Nepal and Bhutan Trip Report (Part 1)

So as well as talking about food on this blog, I’ve also decided that occasionally there might be scope for posting more generic trip reports about my travels. Things to see and do, my experiences. Think of it more like a travel diary!

I figured my trip to Nepal and Bhutan is a good place to start with this. I probably won’t go back and rehash too many trips, since I rarely keep a travel diary. Maybe once or twice. So we’ll see what I can find when I get home.

This trip was taken over Christmas and New Year. I am an atheist, and not especially close to my family, so the “holidays” such as they are, mean nothing to me. I’d rather take the time off to travel and explore the world.

This is Part 1 of my trip report from Nepal and Bhutan. Because the trip was so long, the report is quite long, so I decided to split it in half. You can read the second half of the report here! This half of the report is solely on Nepal, whereas the second half concludes the rest of my Nepalese adventures as well as talking about my side trip to Bhutan.

Warning in advance, this part of the trip report contains a photo of a cremation ceremony, so if that makes you squeamish, or offends your beliefs, you might want to skip over my Day 2 entry. There may also be some colourful language at times – in both parts of the report. I’m sure you will understand why when you see it though.

Also at the time of writing this, 100 Nepalese Rupees and 60 Bhutanese Ngultrum is approximately US$1 (give or take a cent).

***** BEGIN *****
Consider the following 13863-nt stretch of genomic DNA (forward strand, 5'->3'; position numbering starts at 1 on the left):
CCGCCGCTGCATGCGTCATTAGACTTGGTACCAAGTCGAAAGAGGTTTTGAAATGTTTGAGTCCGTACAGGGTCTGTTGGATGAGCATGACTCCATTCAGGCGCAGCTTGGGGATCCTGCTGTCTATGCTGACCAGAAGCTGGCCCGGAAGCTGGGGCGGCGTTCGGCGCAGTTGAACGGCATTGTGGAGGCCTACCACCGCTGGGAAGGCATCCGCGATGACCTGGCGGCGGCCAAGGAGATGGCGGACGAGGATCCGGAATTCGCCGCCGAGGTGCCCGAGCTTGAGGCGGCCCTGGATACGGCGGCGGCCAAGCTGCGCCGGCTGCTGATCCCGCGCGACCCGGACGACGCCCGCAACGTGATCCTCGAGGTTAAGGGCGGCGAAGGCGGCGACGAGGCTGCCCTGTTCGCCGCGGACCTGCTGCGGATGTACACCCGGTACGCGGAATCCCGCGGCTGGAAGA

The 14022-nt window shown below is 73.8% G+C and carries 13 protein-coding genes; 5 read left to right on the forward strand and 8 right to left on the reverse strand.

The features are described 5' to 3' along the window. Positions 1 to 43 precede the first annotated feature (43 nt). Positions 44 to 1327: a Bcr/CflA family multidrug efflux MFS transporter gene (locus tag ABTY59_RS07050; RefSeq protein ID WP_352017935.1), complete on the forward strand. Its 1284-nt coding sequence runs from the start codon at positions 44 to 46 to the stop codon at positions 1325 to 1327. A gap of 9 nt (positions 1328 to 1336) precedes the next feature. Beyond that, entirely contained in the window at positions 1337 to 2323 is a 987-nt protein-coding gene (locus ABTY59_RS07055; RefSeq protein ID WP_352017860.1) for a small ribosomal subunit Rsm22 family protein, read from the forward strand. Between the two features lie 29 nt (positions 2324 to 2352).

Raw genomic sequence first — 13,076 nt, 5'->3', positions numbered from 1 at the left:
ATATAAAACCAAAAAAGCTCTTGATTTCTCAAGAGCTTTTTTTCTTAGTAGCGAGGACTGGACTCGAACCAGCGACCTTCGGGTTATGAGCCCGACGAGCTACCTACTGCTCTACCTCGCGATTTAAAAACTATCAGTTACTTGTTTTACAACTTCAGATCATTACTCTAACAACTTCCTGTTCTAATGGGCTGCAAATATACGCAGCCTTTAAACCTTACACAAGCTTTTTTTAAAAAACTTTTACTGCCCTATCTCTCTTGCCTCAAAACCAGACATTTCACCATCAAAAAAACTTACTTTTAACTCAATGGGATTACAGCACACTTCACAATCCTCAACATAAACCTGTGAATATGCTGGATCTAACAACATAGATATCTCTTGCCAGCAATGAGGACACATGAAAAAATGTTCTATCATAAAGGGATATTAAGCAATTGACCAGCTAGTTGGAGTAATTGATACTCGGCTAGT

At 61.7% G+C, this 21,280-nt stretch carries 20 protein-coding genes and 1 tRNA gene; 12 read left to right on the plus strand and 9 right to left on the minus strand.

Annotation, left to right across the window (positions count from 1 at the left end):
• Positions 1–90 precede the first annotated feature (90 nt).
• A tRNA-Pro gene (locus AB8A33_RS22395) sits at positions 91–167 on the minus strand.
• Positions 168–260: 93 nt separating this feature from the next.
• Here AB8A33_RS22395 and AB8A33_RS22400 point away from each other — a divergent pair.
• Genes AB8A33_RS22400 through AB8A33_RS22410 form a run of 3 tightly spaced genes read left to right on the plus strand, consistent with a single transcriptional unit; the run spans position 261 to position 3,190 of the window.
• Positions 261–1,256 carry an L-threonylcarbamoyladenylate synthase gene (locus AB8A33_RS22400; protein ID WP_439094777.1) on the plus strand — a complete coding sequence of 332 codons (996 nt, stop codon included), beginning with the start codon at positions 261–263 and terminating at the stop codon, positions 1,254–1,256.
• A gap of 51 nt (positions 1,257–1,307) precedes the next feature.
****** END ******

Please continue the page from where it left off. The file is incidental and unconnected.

Anyway, on with the adventure!

Day 1 (Arrive Kathmandu…max: 1350m):
Gaju Suite Hotel
Kathmandu Winner: hot shower, flushing toilet, free wi-fi
When you arrive in Kathmandu Airport from overseas, you need to fill in a visa application form for the duration of your stay. The forms are on big legal notepads over by the windows (the form you get on the plane is the immigration form, not the visa form). Then you take the visa form, a passport photo (there’s a photo booth there if you didn’t know about this requirement in advance), the immigration form you got on the plane, and the visa payment (US$40 for a 30 day multiple entry visa). Then they stamp your passport, you collect your bags, pass customs, and head outside to the chaos. As I had pre-arranged everything for this trip, I had a driver waiting for me to take me to my hotel. Meant not having to deal with taxis. Except the guy holding my sign wasn’t the driver, and he demanded a tip just for holding the sign (I carried my own bags to the car). Annoying, as I had paid for this in advance, not some dodgy “something for my mates” game. Anyway, finally got to the hotel after some crazy traffic. At the Gaju Suites that was my pre-arranged accommodation, check-in was easy. The hotel is simple, but nice enough. Bed, flushing toilet, hot shower. My only real requirements in a hotel to be honest. Plus, free wi-fi! Not the fastest internet, but enough for email and Facebook. I ventured to the money changer in the hotel lobby, and apparently in Nepal, they work off the official exchange rate, so everyone charges the same, which is nice. I got my Nepalese rupees and went upstairs to the Reef Restaurant for dinner. Not bad, I got chilli fries, but you can read more on that here…After dinner I basically just had a shower and crashed.

Day 2 (Kathmandu Sightseeing…max:1350m):
Gaju Suite Hotel
Kathmandu Winner: hot shower, flushing toilet, free wi-fi